Juan Gomez de Liano, 17 points and all, was given all he could handle by the Ateneo wings. How could Coach Bo make life easier for his star player?

EDC: Screens, and plenty of it. Elevator screens, back picks, staggered screens. Juan is a triple threat machine, and can really use these screens to initiate the Fighting Maroon offense. Ateneo’s defense might make him bleed for points again, but hey at least his defender is dog tired from well timed picks from Bright Akhuetie, Jerson Prado, and Janjan Jaboneta.

AD: Coach Bo should make Juan not just a shot creator, but a play initiator. There’s no question that the younger GDL will attract a lot of defense. It’s now about creating the best possible shot not just for himself, but for his teammates. Despite his 17 points, Juan only had 1 assist and 36% field goal shooting in the opening game. He needs to let the offense flow and not take things upon himself.

PG: One, give the ball to Juan. Two, give the ball to Juan. Three, give the ball to Juan. It’s more of having Juan free rein in the offense instead of being a receiver on the elbows where he is easier to pin down on defense. He’s at his best with the ball in his hands as a ballscreen creator. James Harden was shifted to play point guard for a reason, Coach Bo.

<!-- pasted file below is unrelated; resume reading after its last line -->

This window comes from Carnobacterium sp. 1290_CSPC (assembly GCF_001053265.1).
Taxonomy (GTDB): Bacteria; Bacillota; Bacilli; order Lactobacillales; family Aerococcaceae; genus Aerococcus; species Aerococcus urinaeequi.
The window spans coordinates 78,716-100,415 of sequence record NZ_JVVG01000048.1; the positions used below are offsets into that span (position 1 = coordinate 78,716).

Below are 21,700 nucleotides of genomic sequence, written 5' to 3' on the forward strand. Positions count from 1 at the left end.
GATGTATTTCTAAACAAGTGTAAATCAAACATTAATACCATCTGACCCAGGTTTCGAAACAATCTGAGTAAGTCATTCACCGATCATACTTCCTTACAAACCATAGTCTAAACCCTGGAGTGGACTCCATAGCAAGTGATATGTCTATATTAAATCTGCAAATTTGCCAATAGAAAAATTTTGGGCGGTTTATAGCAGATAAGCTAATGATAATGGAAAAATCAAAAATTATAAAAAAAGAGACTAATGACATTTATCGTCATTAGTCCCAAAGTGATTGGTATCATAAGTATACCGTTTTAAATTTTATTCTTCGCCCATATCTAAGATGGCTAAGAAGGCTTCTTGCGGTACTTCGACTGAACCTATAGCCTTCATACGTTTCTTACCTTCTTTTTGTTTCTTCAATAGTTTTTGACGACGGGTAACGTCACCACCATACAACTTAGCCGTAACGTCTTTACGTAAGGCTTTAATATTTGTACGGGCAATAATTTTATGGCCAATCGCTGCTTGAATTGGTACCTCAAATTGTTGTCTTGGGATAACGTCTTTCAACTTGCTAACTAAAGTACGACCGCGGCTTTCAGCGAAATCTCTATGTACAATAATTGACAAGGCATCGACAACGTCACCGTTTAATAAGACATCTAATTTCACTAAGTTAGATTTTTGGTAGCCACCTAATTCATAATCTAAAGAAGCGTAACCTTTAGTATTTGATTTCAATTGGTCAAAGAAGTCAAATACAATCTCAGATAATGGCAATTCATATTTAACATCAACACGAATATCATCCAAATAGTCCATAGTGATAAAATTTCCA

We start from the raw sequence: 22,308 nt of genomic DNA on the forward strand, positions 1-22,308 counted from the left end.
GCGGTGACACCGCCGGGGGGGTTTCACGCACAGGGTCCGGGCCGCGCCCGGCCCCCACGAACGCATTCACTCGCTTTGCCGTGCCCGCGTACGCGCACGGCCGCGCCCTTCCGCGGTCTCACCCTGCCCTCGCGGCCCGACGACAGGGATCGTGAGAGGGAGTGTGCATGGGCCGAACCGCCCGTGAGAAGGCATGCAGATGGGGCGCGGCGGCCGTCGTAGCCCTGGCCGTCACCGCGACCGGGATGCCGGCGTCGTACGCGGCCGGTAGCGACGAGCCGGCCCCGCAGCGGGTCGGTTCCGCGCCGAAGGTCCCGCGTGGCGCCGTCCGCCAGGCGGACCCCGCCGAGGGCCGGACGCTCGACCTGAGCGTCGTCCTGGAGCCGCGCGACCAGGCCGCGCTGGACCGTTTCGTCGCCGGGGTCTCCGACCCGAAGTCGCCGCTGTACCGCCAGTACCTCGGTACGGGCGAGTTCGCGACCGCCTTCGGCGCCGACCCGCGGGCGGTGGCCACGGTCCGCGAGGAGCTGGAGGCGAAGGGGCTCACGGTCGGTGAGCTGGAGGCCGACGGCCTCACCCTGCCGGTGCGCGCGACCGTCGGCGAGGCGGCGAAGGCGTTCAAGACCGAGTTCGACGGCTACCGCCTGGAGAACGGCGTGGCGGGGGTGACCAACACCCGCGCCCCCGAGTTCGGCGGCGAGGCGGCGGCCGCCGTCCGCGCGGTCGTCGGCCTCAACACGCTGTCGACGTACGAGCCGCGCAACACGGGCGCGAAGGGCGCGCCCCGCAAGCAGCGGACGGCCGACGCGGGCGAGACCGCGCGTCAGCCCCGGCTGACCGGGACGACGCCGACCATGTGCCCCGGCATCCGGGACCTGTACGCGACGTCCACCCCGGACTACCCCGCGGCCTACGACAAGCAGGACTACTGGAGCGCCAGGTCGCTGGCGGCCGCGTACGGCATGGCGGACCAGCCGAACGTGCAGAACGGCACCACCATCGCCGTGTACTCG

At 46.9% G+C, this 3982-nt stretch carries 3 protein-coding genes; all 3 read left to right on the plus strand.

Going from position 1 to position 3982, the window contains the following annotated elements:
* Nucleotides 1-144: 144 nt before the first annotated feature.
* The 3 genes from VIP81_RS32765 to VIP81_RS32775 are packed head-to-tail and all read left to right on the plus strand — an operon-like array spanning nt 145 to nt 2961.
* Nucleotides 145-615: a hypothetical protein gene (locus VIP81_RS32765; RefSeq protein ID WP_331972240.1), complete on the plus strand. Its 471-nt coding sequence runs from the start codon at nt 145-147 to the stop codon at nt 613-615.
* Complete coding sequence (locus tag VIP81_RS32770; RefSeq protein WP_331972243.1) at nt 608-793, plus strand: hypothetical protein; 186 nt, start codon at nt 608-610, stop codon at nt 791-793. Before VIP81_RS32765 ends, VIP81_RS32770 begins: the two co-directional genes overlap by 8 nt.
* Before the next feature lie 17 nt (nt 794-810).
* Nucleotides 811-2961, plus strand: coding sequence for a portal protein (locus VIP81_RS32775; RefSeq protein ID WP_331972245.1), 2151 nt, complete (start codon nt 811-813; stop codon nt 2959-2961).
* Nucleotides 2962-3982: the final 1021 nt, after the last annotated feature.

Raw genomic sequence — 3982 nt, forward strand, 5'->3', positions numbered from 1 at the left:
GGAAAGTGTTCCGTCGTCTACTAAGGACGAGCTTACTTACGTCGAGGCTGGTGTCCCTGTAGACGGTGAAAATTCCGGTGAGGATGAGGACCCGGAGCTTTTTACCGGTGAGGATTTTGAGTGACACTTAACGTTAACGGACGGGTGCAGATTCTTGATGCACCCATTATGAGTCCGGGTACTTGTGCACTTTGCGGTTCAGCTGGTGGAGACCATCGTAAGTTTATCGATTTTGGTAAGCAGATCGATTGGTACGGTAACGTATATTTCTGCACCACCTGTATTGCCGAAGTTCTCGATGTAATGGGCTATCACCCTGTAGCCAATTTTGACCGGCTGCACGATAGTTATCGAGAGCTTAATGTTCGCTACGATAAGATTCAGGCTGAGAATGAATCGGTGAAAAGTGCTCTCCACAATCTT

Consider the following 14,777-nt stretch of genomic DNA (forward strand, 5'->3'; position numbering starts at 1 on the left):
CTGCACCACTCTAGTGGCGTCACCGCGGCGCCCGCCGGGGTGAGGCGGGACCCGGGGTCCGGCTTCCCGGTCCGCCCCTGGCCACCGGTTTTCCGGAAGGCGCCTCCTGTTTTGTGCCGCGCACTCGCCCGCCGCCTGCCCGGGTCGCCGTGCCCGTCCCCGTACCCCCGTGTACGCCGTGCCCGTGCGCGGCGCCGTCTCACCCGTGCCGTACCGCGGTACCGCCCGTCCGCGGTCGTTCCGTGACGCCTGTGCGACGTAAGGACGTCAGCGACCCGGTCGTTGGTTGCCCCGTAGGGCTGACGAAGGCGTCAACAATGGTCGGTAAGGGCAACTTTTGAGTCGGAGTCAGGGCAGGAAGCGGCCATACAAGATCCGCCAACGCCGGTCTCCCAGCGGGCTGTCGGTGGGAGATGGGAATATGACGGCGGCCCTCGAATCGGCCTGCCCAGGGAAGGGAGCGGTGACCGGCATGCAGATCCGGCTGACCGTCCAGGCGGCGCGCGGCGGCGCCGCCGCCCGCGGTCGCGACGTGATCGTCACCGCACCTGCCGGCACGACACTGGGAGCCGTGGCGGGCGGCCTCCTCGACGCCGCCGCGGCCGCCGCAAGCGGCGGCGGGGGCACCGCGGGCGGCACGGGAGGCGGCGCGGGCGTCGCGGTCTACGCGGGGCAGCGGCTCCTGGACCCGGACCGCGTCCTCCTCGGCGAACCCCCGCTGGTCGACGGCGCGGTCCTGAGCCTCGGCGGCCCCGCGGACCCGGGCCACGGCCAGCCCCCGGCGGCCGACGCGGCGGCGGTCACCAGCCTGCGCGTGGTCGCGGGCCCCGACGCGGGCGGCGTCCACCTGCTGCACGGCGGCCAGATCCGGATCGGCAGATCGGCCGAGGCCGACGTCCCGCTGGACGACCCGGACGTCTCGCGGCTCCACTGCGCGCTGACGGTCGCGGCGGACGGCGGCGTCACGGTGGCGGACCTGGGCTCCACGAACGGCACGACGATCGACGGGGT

TP: Reinforce offensive focuses of the other players. Are they supposed to score or help Juan score? Make it clear for the likes of Javi, Paul, Will and Bright. If they’re taking turns scoring it means Juan needs to conserve his energy for when it’s his turn to turn up the heat. If they’re all working to help Juan score then he needs to trust them to get into good scoring position and not try to do everything himself.

UP, or Ateneo, Game 2. Who you got?

EDC: Last season, Ateneo lost an early 21 point lead and failed to go for the jugular in game 2. With a practically intact team, the players know how it feels like if this season extends to a game 3. Ateneo will find its bearings and finish this in Araneta.

AD: I think the Fighting Maroons will be able to bounce back and force a deciding game on Saturday. UP all the way. Atin ‘to!

PG: Back to back baby.

TP: Ateneo. The numbers don’t bode well for UP at all. The only thing UP does better than Ateneo is run and score in transition. But their whole gameplan is not built to take advantage of their strength. Meanwhile Ateneo is a team that can score both in transition, thanks to the behemoth that is Thirdy, and from the half court set, because, when you have a national head coach drawing up the plays, you know they’re going to be good.